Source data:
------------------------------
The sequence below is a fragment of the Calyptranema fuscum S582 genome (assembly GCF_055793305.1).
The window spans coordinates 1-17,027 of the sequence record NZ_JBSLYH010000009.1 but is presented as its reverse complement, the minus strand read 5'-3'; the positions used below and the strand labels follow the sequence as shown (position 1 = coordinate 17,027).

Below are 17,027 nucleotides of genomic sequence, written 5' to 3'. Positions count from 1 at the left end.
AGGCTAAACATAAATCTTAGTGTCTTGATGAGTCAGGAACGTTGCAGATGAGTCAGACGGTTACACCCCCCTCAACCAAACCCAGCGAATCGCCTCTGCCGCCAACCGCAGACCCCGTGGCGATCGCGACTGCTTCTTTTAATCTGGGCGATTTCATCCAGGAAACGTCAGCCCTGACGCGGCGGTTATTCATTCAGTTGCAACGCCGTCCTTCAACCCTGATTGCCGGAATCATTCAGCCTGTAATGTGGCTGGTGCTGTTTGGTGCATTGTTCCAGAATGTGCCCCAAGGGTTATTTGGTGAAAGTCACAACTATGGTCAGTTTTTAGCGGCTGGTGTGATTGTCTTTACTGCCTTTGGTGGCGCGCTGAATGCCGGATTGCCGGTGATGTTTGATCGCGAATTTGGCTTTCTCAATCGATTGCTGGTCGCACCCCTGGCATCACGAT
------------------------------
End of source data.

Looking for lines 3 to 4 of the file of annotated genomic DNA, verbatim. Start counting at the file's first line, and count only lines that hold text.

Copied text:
Below are 17,027 nucleotides of genomic sequence, written 5' to 3'. Positions count from 1 at the left end.
AGGCTAAACATAAATCTTAGTGTCTTGATGAGTCAGGAACGTTGCAGATGAGTCAGACGGTTACACCCCCCTCAACCAAACCCAGCGAATCGCCTCTGCCGCCAACCGCAGACCCCGTGGCGATCGCGACTGCTTCTTTTAATCTGGGCGATTTCATCCAGGAAACGTCAGCCCTGACGCGGCGGTTATTCATTCAGTTGCAACGCCGTCCTTCAACCCTGATTGCCGGAATCATTCAGCCTGTAATGTGGCTGGTGCTGTTTGGTGCATTGTTCCAGAATGTGCCCCAAGGGTTATTTGGTGAAAGTCACAACTATGGTCAGTTTTTAGCGGCTGGTGTGATTGTCTTTACTGCCTTTGGTGGCGCGCTGAATGCCGGATTGCCGGTGATGTTTGATCGCGAATTTGGCTTTCTCAATCGATTGCTGGTCGCACCCCTGGCATCACGAT